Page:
Smoked salmon and organic cheese salad, with a polenta muffin on the side. This was partly to make up for the fact that I didn’t get to try the polenta muffin in Bruges… and I didn’t regret my decision. The muffin was delicious, with hints of parmesan cheese and parsely in every bite. I could eat quite a few in one go, I believe. I’m hoping that they bring the polenta muffin to London too! πŸ˜› I have to admit the salad paled in comparison to the wonderfulness of the muffin. Also, I prefer a variety of leaves in my salads, this one only used two types of salad leaves.

Smoked chicken salad, with fresh tomatoes, croutons and Parmesan shavings. The chicken was really nice, and went well with the creamy dressing provided.

I definitely enjoyed both my meals at Le Pain, and it was nice to have a different choice of food as compared to what I’m used to having in London. They have branches in quite a number of countries, so do consider visiting Le Pain Quotidien to try their food!

Le Pain Quotidien
Philip Stockstraat 21
8000 Brugge
TΓ©l : 050 33 60 50

Rue des Sablons 11 Zavelstraat
1000 Brussels
TΓ©l : 02 513 51 54

http://www.lepainquotidien.com/

Toku Restaurant, Japan Centre

I had a sudden craving for Japanese food last week, so R and I decided to go to Toku, the restaurant in Japan Centre. It’s one of our regular Japanese haunts, partly because the food is pretty good, and reasonably priced. It’s located in a brilliant location, smack in the middle of Piccadilly Circus, which probably explains why there are always people in the restaurant.

We were given complimentary wasabi peas, which are nice to snack on whilst browsing through the menu (especially if you’re starving!).

Cold oolong tea – approx Β£2 per can (if I remember correctly)

Pork katsu don (served with miso soup) – Β£12

The pork katsu don is one of my favourite Japanese rice dishes – deep fried breadcrumbed pork fillet, served with rice and an organic egg cracked over the top. It did not dissapoint, with beautifully cooked pork, and a egg that was just the right amount of runny (if that makes any sense). It’s served alongside a bowl of miso soup, which is nothing out of the ordinary.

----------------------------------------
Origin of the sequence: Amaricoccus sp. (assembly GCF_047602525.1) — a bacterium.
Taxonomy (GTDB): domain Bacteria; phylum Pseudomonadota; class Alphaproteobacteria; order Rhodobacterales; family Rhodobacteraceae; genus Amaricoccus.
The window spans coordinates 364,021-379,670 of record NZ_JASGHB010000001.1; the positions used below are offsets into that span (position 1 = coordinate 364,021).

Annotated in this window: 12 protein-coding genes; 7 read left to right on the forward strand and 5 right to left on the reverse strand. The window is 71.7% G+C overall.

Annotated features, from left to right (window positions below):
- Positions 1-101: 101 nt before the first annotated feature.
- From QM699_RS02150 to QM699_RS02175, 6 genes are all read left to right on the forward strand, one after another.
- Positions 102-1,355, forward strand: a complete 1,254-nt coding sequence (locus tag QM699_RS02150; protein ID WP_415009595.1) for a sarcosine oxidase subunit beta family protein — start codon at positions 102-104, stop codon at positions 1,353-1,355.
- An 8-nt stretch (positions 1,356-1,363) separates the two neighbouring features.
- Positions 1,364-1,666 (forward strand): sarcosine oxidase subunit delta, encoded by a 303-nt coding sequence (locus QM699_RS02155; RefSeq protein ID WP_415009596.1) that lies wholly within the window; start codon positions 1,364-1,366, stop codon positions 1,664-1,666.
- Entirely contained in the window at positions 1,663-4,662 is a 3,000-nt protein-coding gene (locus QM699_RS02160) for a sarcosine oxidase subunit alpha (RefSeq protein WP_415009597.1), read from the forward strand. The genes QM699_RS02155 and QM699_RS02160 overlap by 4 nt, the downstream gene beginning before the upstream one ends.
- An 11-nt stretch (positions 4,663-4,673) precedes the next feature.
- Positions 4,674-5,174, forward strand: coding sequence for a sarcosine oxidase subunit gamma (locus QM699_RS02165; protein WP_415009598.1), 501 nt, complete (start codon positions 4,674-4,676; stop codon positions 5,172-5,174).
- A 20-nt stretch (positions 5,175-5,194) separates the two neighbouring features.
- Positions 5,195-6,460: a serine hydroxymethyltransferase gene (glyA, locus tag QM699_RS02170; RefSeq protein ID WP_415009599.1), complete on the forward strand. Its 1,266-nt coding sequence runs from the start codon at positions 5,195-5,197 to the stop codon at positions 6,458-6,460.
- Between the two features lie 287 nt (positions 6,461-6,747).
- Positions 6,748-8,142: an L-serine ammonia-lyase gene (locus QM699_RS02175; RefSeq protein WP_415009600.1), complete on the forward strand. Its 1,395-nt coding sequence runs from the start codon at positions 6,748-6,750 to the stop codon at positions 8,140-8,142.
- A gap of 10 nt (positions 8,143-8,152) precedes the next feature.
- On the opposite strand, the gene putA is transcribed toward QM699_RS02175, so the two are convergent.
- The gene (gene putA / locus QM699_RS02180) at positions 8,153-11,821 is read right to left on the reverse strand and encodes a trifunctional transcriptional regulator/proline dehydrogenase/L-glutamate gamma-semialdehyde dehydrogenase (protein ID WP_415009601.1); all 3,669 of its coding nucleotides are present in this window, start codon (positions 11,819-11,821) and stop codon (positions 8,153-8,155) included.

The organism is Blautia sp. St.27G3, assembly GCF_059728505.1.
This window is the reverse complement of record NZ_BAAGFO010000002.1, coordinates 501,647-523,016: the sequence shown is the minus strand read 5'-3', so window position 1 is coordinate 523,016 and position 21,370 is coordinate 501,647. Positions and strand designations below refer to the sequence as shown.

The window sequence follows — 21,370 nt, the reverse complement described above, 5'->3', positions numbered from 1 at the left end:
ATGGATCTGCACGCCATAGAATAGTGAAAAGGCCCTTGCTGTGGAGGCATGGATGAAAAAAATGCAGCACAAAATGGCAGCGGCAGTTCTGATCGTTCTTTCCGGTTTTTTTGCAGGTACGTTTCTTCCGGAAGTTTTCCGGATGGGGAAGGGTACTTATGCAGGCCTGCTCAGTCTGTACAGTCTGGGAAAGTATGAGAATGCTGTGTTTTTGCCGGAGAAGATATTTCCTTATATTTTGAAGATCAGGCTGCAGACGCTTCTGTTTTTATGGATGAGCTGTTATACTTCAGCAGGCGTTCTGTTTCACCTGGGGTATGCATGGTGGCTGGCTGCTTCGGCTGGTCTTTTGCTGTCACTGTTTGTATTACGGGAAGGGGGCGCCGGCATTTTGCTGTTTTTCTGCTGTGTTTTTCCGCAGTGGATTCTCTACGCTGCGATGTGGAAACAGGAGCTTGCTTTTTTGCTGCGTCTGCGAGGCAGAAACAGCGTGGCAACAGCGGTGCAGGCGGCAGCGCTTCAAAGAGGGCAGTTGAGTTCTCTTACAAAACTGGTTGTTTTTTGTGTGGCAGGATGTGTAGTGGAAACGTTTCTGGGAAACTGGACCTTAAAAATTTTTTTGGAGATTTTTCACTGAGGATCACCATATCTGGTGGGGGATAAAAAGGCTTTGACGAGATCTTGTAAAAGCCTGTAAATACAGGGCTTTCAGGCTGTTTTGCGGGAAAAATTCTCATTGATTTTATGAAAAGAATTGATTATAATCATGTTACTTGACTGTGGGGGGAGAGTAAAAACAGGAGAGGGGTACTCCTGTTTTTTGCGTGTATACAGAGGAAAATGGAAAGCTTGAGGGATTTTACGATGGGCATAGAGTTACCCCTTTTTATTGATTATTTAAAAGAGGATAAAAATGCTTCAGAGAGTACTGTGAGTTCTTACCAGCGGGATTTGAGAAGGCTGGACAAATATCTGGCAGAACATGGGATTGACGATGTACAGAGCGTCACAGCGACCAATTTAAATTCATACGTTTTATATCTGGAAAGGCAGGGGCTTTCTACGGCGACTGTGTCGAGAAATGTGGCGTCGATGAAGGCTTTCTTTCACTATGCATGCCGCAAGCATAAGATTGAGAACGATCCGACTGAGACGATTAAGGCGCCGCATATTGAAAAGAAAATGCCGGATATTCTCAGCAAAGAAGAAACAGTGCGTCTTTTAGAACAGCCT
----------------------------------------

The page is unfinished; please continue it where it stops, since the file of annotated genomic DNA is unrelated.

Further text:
Unagi (eel) don – Β£15

The unagi don is another one of my favourites, and my parents declared this dish the best when I brought them here last month. Even my sister, who is normally quite a fussy eater enjoyed this thoroughly! I think that they first grill the eel, and finish it off with a blowtorch to give it the nice random “burnt” bits, which really do add so much more to the dish. Like the pork katsu don, this is also served with miso soup. I always think of the Friends episode where Ross tries to convince Rachel and Phoebe that they need to have “unagi” to be “always prepared” for any harm that may befall them. I do try to refrain from using Ross’ unagi “hand symbol” in public though. πŸ˜› Such a brilliant show, Friends.

Rainbow roll (8 pcs) – Β£15

The rainbow roll is basically a sushi roll filled with prawn and avocado, and topped with a range of fresh sashimi – eel, salmon, prawn and squid. It’s good, but not as good as another one of their rolls, which is essentially the same roll with a different topping (fresh white fish sashimi and fish roe). I didn’t have that this time around but will definitely be having it some time in the near future, so stay tuned for a photo of that! I love the plates used to serve the sushi in this place, and am still on a hunt to find something similar to add to my ever-growing plate collection.

I’m always completely stuffed when I go to Toku for a meal, and this time was no exception. Nonetheless, it did not stop me from going to Minamoto Kitchoan, which is one of the prettiest shops I’ve ever set my eyes on… and I shall blog about that next. πŸ™‚

Restaurant Toku
The Japan Centre, 212 Piccadilly, London W1J 9HX
Tel: 020 7255 8255 Fax: 020 7434 0313
http://www.toku-restaurant.co.uk/restaurant.html